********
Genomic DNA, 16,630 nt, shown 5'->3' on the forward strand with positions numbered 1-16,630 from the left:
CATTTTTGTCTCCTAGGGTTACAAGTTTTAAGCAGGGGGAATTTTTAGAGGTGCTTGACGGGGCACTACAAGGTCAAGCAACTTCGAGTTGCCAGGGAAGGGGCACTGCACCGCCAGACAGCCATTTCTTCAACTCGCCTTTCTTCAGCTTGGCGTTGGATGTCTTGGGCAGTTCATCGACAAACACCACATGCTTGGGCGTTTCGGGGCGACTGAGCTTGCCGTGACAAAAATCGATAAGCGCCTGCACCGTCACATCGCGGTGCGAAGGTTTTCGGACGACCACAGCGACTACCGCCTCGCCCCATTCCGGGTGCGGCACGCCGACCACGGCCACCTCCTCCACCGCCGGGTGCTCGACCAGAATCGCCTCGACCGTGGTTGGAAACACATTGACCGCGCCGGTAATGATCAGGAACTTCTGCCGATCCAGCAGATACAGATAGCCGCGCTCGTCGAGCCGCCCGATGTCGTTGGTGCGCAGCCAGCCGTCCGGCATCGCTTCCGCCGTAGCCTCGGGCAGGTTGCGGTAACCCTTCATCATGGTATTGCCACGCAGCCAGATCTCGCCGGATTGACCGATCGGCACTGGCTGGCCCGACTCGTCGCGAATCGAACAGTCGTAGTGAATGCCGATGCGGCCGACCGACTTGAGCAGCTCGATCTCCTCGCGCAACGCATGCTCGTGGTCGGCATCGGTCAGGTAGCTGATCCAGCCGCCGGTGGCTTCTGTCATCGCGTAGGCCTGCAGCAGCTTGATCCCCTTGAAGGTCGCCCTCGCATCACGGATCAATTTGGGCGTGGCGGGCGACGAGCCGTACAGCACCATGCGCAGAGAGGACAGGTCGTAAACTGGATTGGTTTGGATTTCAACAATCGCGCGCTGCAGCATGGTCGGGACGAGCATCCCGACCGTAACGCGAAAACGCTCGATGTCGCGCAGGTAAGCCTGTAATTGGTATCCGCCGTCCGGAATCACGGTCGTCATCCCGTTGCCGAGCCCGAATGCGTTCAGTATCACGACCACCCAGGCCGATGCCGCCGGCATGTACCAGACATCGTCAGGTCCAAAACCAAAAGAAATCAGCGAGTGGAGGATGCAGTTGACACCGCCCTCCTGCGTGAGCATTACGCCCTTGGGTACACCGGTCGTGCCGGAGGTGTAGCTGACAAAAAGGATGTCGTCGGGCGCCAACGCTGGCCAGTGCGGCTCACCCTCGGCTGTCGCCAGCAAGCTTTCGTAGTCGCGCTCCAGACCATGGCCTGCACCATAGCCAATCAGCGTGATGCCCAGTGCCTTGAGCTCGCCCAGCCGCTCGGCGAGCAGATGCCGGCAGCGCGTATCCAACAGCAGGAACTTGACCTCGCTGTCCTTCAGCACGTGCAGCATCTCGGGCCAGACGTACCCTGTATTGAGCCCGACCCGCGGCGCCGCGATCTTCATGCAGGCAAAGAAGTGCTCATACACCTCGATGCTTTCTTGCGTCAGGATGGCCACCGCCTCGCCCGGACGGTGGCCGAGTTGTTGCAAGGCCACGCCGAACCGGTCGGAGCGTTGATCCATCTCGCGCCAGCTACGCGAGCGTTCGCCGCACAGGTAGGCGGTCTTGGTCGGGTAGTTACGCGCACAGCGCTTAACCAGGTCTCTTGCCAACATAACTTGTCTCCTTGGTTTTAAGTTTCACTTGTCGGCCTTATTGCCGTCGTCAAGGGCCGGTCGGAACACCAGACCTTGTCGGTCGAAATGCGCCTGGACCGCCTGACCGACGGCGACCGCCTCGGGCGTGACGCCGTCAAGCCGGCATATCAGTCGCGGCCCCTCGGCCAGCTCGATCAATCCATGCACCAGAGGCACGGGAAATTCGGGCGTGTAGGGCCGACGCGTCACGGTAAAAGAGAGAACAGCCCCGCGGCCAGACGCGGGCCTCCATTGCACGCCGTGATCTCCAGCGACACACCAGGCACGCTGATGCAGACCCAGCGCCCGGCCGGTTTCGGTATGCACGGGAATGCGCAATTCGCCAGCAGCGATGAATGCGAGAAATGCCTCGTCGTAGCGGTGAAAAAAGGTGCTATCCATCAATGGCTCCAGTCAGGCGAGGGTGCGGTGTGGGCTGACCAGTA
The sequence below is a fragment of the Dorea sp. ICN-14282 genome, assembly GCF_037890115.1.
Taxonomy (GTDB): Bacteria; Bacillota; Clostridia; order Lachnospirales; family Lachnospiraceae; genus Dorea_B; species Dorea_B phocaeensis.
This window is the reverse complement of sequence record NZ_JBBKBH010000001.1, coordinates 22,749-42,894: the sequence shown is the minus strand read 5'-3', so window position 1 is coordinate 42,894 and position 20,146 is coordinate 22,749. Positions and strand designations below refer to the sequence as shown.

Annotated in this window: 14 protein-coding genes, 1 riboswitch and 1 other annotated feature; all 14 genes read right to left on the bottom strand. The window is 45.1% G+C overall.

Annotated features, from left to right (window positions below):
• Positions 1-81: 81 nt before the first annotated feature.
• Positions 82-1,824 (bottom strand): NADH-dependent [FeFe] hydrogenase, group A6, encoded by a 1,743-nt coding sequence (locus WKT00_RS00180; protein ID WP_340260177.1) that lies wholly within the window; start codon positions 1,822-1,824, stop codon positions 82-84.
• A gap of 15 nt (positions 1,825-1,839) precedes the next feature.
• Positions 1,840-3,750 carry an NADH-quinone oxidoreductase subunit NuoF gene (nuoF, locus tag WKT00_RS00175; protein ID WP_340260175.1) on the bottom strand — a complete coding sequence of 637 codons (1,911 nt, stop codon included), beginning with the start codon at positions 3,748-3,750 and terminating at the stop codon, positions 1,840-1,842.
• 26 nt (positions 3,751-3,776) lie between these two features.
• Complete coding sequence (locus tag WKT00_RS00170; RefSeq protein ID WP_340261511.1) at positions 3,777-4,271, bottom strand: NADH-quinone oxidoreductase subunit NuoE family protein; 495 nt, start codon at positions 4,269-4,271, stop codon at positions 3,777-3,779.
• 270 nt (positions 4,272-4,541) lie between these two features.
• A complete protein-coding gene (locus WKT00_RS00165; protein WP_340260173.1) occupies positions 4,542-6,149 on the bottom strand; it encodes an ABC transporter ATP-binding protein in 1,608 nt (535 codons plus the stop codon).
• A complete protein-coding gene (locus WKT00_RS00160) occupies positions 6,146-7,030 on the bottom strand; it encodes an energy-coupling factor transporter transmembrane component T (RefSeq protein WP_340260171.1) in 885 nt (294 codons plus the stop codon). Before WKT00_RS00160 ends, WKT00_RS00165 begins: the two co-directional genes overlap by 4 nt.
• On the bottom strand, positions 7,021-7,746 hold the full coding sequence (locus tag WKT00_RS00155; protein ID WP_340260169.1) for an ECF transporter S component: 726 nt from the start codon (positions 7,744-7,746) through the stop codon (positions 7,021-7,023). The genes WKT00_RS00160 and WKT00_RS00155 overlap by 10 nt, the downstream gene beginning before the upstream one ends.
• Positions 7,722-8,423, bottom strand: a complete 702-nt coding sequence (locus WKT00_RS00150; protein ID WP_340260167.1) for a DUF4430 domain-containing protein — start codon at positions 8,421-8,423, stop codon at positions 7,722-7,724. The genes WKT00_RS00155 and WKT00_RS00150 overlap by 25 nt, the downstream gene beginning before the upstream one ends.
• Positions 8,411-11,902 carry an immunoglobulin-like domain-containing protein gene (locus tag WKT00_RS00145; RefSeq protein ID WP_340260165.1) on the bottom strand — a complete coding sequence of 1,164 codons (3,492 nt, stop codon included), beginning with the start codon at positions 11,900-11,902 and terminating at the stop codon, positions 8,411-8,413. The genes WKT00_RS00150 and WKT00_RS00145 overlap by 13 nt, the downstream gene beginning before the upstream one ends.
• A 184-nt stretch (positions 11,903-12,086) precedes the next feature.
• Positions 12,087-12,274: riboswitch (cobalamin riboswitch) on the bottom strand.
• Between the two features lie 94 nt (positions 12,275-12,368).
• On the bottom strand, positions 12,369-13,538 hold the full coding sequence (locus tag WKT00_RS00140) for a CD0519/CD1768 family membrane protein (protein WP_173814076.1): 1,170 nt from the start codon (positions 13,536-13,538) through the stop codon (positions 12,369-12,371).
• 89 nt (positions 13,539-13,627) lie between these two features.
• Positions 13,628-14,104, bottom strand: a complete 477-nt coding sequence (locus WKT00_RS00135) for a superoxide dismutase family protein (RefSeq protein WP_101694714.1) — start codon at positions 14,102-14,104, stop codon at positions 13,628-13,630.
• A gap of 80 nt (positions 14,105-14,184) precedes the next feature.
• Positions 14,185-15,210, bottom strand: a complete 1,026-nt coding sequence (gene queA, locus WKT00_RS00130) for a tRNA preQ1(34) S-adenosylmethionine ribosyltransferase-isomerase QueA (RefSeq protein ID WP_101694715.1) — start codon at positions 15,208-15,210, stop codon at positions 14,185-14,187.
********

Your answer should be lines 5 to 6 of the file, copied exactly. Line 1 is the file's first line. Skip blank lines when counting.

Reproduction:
This window is the reverse complement of sequence record NZ_JBBKBH010000001.1, coordinates 22,749-42,894: the sequence shown is the minus strand read 5'-3', so window position 1 is coordinate 42,894 and position 20,146 is coordinate 22,749. Positions and strand designations below refer to the sequence as shown.

Annotated in this window: 14 protein-coding genes, 1 riboswitch and 1 other annotated feature; all 14 genes read right to left on the bottom strand. The window is 45.1% G+C overall.